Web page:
“Reality” TV is not always necessarily that real. Even a casual viewer can spot how reality is squeezed into a formula.
The objectionable teenagers sent to stay with the “strictest parents in the world” who always find redemption after a week having travelled a remarkably similar journey as the stroppy pair the week before, and the week before that and so on.
The ritual humiliation of Alan Sugar’s would-be apprentices as he barks “You’re fired!” at the week’s victim (“It wasn’t me that did it, Sir Alan, honest”) across the board room table.
But sometimes a sort of truth shines through.
Undercover Boss on the UK’s Channel 4 is one of those series. A few weeks ago the chief executive of the London Borough of Tower Hamlets learned (I’m sure he knew already) that there’s virtually nothing a local authority does that someone does not want, and will often fight hard to retain.
You can be cynical about the motivation of the CEOs and the companies concerned, although they sometimes seem to be genuinely surprised and even moved by what they see at the sharp end of their business.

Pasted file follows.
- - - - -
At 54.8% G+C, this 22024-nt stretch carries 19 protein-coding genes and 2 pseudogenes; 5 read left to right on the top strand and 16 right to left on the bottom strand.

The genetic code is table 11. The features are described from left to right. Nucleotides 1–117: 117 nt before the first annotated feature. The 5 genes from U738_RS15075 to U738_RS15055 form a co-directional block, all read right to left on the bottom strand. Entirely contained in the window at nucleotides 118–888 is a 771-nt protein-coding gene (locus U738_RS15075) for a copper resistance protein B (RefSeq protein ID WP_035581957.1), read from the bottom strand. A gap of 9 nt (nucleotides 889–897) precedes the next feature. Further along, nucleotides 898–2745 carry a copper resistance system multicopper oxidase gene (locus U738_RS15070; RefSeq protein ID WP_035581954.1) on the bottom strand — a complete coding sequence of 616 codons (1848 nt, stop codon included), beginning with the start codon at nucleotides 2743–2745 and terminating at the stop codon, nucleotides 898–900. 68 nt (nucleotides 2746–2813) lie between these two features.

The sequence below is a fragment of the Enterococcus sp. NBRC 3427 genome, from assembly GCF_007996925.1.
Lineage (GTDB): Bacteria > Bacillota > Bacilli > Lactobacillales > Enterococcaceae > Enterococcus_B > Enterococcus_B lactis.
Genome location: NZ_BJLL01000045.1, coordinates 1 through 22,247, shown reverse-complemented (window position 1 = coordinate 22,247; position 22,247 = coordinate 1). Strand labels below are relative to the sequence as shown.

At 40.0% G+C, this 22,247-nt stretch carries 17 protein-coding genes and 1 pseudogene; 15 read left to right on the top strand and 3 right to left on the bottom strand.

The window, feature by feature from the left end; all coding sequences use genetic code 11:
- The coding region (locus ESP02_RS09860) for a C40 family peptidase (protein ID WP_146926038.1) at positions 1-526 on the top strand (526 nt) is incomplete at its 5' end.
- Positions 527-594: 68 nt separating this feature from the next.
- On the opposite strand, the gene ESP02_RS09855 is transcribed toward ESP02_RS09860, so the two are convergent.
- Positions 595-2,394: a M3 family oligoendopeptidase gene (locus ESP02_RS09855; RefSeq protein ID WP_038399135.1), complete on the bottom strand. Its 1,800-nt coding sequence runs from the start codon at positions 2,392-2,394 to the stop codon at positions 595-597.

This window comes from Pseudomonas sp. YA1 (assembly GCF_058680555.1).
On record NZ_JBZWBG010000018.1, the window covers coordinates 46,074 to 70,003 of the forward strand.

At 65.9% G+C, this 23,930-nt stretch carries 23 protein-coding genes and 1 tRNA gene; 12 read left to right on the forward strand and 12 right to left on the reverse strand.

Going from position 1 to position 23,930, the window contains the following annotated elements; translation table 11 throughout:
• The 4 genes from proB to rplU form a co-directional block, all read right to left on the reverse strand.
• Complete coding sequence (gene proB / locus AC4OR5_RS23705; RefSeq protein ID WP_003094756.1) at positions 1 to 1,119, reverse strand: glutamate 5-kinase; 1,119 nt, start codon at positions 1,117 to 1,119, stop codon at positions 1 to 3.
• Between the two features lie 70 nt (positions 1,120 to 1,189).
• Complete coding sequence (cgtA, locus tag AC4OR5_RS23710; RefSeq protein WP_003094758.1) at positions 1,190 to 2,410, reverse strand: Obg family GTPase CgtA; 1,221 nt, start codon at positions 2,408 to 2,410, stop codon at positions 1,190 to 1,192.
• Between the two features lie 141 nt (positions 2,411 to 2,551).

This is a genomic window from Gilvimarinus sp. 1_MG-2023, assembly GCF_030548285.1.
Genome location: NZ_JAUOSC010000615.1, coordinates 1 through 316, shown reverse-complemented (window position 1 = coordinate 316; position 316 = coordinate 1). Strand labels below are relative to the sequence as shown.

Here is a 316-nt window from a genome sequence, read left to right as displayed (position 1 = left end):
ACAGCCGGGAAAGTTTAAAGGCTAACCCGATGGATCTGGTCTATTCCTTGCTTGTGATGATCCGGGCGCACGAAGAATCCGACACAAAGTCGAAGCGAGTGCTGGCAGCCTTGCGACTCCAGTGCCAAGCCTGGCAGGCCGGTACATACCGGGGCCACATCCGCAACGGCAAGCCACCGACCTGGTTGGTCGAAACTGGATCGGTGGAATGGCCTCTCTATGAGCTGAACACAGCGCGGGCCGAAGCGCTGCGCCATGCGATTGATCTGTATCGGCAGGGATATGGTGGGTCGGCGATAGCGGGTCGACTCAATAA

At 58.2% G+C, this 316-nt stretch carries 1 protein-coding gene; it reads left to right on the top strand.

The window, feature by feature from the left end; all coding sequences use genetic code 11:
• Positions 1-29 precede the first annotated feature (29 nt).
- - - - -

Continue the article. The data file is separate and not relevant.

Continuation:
The aspect as enlightening as the bosses and their reactions is what their workers are like.
This week’s edition featured Colin Drummond of Viridor, a company big in the glamorous world of waste recycling. Their people collect overflowing bins of rubbish, direct a reluctant public to the right skip at recycling centres, and sort noxious recycled materials by hand on never-ending conveyor belts.
In short, pretty basic work.
But in all that – literally – rubbish there are some great people doing great work.
The manager at a recycling centre constantly innovating to encourage customers to recycle more.
The cheerful efficient agency worker with no job tenure on a sorting line.
The depot hand who through his own choice took leave every time he had to go up to London for his cancer treatment.
It was a lovely example of the intrinsic motivation which comes from within ourselves that psychologists like Alfie Kohn talk about (see my earlier post on Time to sack public sector employees? – the answer’s No by the way).
Or as W Edwards Deming put it in a slightly old-fashioned way in his 14 points for management:
Remove barriers that rob people of pride of workmanship.
It’s not spoken about often enough. Even less is it implemented by managers. Undercover Boss at its best reminds us why it is so powerful.